Gift of Education 2017: Support along the way important on path to graduation
Ryan Schmiesing had a tough act to follow as the keynote speaker at Ohio State Lima’s 2017 Gift of Education reception. Three scholarship winners had very effectively told their stories to the audience of scholarship donors and other university supporters.
Twenty-five years ago, it could have been Schmiesing thanking the people responsible for getting and keeping him at Ohio State until he found his path forward. Then he was an ag education major who hoped to return to his hometown of Fort Loramie and do something. He wasn’t sure what, but something.
“I still remember the people I met with on the first day that helped me get started again,” Schmiesing said of Ohio State Lima. “I have very, very fond memories of faculty on this campus who engaged with a young person at that time who was probably struggling more than they knew it in terms of what they wanted to do and whether they were going to stay in school.”
Today, Schmiesing is a vice provost at Ohio State. As a former student at both the Lima and Columbus campuses, he is in a unique position to know how important the regional campuses can be to students finding their ways forward to a positive future.
“Had it not been for Lima, my path would have been very different,” he said. “Had it not been for Lima, the path of the three individuals who spoke to you today would have been very different. Had it not been for your contributions to their success, their life would have been very, very different.”
Melissa Martinez, junior in Early Childhood Education of Paulding
Melissa Martinez moved to Paulding with her family at 15. She did not speak English, which made the transition to a high school student in the United States all that more difficult. She did everything she could to immerse herself in the language and culture, from taking remedial classes to joining every extracurricular activity to reading all the time, often with a dictionary in hand.
“I want to be a teacher because I know what it is like to be at the bottom even when you are doing your absolute best, and I know when it feels like the odds are against you – and I know how important it is to have teachers there to help you through,” Martinez said. “I want to be a teacher because I know that all of those obstacles are just that – obstacles. They are meant to be defeated and I know I can help others just as I was helped.”
Martinez will be passing on the positive attitude instilled in her by her parents and honed by the support she has received on her educational path.
“Knowing that donors invest money, time and effort on students that they may never meet warms my heart,” Martinez said. “That selfless act is what humanity should be about – and it is that kind of attitude that I hope to instill in my future students.”
Victoria Bradford, sophomore in psychology from Paulding
Victoria Bradford wants to earn a Bachelor degree in psychology with a final goal of a medical degree in psychiatry. She wants to establish her own practice and work with underprivileged people. When she does, she will have plenty of people to thank for helping her achieve her goals.
Bradford had discounted her chances of winning a full tuition scholarship to Ohio State Lima, but her mom intervened. Bradford filled out the application and earned a Rudd scholarship.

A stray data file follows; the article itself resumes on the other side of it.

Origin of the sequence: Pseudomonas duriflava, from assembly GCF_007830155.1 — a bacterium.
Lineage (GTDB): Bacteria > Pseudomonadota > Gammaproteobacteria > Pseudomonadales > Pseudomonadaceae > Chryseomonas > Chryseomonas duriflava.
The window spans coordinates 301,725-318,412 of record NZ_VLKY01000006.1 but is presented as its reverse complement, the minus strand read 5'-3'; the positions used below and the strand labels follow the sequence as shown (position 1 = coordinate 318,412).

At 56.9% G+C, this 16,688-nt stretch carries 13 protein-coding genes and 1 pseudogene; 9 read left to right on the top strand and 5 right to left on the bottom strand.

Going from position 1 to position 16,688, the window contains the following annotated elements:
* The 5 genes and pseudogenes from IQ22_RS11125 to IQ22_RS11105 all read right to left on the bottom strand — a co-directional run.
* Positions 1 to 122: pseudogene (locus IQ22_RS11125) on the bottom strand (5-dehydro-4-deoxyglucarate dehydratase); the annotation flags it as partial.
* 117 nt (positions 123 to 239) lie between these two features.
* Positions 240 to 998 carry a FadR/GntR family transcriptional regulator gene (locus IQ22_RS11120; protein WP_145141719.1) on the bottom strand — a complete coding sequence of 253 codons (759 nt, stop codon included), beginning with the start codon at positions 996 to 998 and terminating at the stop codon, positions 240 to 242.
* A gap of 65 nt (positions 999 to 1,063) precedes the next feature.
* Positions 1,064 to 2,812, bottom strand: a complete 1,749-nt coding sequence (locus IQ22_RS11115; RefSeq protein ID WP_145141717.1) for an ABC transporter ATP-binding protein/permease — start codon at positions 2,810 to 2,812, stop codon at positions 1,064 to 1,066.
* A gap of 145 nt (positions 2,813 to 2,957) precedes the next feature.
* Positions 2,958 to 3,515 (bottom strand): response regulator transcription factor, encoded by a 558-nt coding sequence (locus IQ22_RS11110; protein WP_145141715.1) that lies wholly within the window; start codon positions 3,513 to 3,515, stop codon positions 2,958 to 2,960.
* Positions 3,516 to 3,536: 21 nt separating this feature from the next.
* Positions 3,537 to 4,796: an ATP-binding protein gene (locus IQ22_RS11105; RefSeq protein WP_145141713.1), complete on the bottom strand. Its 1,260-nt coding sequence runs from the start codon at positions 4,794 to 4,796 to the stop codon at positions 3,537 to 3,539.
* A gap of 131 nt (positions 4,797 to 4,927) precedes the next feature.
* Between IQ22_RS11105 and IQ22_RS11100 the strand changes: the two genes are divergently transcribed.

“I was given a green light. A sign that said, ‘Here is the open door, run through it and pursue. The scholarship told me that I was exactly where I was meant to be and without it my dreams may have remained just that – dreams,” Bradford said. "The thought of going to medical school would be far, far off without you. You are allowing individuals like me to serve our communities in ways they couldn’t before.”
Jonathan Fissel, senior in theatre with a minor in music of Kenton
As a freshman, Jonathon Fissel pursued an electrical engineering degree that very much pleased his parents and was less than interesting to him. In his words, “I was not into it at all.” His lack of passion for the subject was obvious when his grades for his first year came in. They were dismal. The only bright spot was choir. In the arts, he excelled. Fissel left the university.
Dr. Matthew Young, director of choral activities, and Dr. Margaret Young, associate professor of music, helped him find his way back to Ohio State Lima and encouraged him to apply to the School of Music. He was accepted but could not afford to stay.
Despite the disappointment, Fissel figured out what he wanted and how to get it.
“I worked in a factory in Ada to build up money to return to Ohio State Lima and finish my degree. I was determined to finish. I knew that college was my way into the world that I wanted to create for myself. To stand in front of audiences and be able to affect them in ways that would change lives.”
His work with the theatre department and Ohio State Lima’s award winning a capella group Carmony helped him earn scholarships that opened the financial path to completing his education.
“The scholarships that I have received have directly impacted me in the best of ways. The money I saw from my music and theatre scholarships reminded me that someone wanted me to succeed. This was one of the driving factors that I used every semester,” Fissel said.
Glossary of terms
The Gift of Education is an annual event at Ohio State Lima that brings together scholarship winners and the donors who have made their scholarships possible.
The Arthur and Marian Rudd Scholarship Fund provides full- and half-tuition scholarships each year to students for whom such an award will make a significant financial difference. The scholarships are made possible by a generous gift from the Rudd estate.